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The Lottery Essay, Research Paper
Symbolism and irony are extremely present in The Lottery. This story represents the importance of social standards and classes in a society. Although the story takes place in what appears to be the 1950 s time period, the prevalence of social status is still an important part of society today. In our time, who you know or how much money you are worth can most certainly get you out of many delicate, life altering situations. This is neither an ethical or morally correct approach; but then again we do not live in an ideal world.
The lottery is run by the most respected and wealthy man in the town, Mr. Summers. Mr. Summers is the owner of the most successful business in town, a very profitable coal mill. Mr. Summers tries his hardest to appear like a common man when he arrives at the lottery. His attire is that of a pair of blue jeans topped with a white shirt. He is the source behind keeping the lottery going. Due to his social position, he has the power to continue the lottery or to make it cease. The symbolism behind his involvement pertains to his status. He enjoys the fact that he holds the power over his town. The people respect him because he holds a morbid part of their culture and fate in his hands. He symbolizes the negative aspects of power and prosperity.
Mr. Summers, of course, thrives off of his power; this is the reason that the lottery is still going. Mr. Summers coordinates dances, parties, and even activities for the town s children to partake in. He does everything in his power to make the lottery appear to be an enjoyable festival for everyone.
The two men who are assistants in the lottery also happen to be two more of the more financially secure, upstanding men of the town. Mr. Graves, the postmaster, swears in Mr. Summers every year to be the emcee of the morbid, community event. He also assists in making the fate altering ballots.
The next man in the line of progression would be Mr. Martin, the owner of the town s one and only grocery store. Mr. Martin gets the honor of holding the black box, while the ballots are being stirred.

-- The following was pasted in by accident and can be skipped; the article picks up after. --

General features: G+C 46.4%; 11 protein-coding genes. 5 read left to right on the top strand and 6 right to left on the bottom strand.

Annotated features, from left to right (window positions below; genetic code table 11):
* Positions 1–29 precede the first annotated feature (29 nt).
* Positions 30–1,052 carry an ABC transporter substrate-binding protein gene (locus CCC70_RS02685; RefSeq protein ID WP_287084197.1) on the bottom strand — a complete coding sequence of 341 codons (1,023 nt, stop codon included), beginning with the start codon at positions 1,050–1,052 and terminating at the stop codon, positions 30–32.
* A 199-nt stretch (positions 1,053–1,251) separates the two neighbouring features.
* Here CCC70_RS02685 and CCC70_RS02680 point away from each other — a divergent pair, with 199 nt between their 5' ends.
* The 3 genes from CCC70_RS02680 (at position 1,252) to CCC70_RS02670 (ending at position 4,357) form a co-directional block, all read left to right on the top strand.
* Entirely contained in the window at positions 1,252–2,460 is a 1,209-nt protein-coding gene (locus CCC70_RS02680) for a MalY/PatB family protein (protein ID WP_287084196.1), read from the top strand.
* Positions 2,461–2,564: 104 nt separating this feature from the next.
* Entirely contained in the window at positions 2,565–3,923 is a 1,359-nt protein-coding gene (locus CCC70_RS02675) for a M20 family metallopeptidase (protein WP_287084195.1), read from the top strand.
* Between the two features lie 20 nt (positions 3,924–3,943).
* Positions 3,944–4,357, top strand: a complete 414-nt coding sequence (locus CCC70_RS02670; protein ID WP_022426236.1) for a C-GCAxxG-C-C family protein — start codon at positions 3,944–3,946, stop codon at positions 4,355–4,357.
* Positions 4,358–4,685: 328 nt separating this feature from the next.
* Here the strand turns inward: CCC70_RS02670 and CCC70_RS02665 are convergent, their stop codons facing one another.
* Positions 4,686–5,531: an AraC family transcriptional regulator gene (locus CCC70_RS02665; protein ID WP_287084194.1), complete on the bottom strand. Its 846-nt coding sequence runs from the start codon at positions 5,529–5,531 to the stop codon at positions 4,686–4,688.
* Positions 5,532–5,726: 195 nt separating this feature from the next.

The lottery is a complete representation of power. The lottery itself takes place in between the bank and the post office; both places represent power of some genre. The most likely candidates to win the lottery are those holding the lowest social ranking in town.
Another important factor is how dominant the male head of the household is in the society. There are two families that Mr. Summers wants to make certain are represented at the festivities. One of which would be the Dunbar family. Mr. Dunbar is not able to come to the lottery due to a broken leg, his son Horace is not a provider for the family therefore, Mrs. Dunbar is then appointed to pull a ballot. Mr. Summers also makes certain that the Watson family is present. Jack Watson s father is deceased, this entitles Jack to be the head of the household, and in turn, another ballot chooser.
Women have very little, if any status in the town s society. They are strictly known as Mrs. so and so. The housewives arrive to the lottery after their children and husbands, and of course after their housework is completed.
Tessie Hutchinson is a fitting example of this. She arrives to the lottery late because she claimed to have forgotten about it while she was busying herself with housework. Upon her arrival, she stops to talk to a few other wives and then directly leads herself to her rightful position by her husband. Unfortunately, Tessie should not have taken the lottery quite so lightly. The tension is now growing throughout the crowd. Everyone is anxiously awaiting Mr. Summers to announce the name that is drawn. Quiet, nervous, laughter is circling the crowd, after all lottery in June, corn be heavy soon , this is a tradition for the town s prosperity. The name is drawn. Mr. Summers announces that it is Hutchinson.
Upon hearing this, Tessie abruptly instructs her husband to go up first. The family s names are narrowed down until Tessie is drawn as the winner. Obviously very reluctant to receive her prize, she quickly inquires why her daughter Eva is not made to partake with the rest of the family. Tessie s question is answered by the fact that Eva is now married and currently belongs to another man, not the Hutchinson family.
It isn t fair… is the last cry that we hear uttered from Tessie s lips. She will now be forever silenced by her fate as being the unlucky winner of an archaic tradition, she can look on the bright side though, her death will bring a great corn crop.
In the end, we see Mr. Summers as the symbol of power as corruption, the lottery itself as a symbol of morbid folklore, and Tessie as the symbol of the punished, questioning female.
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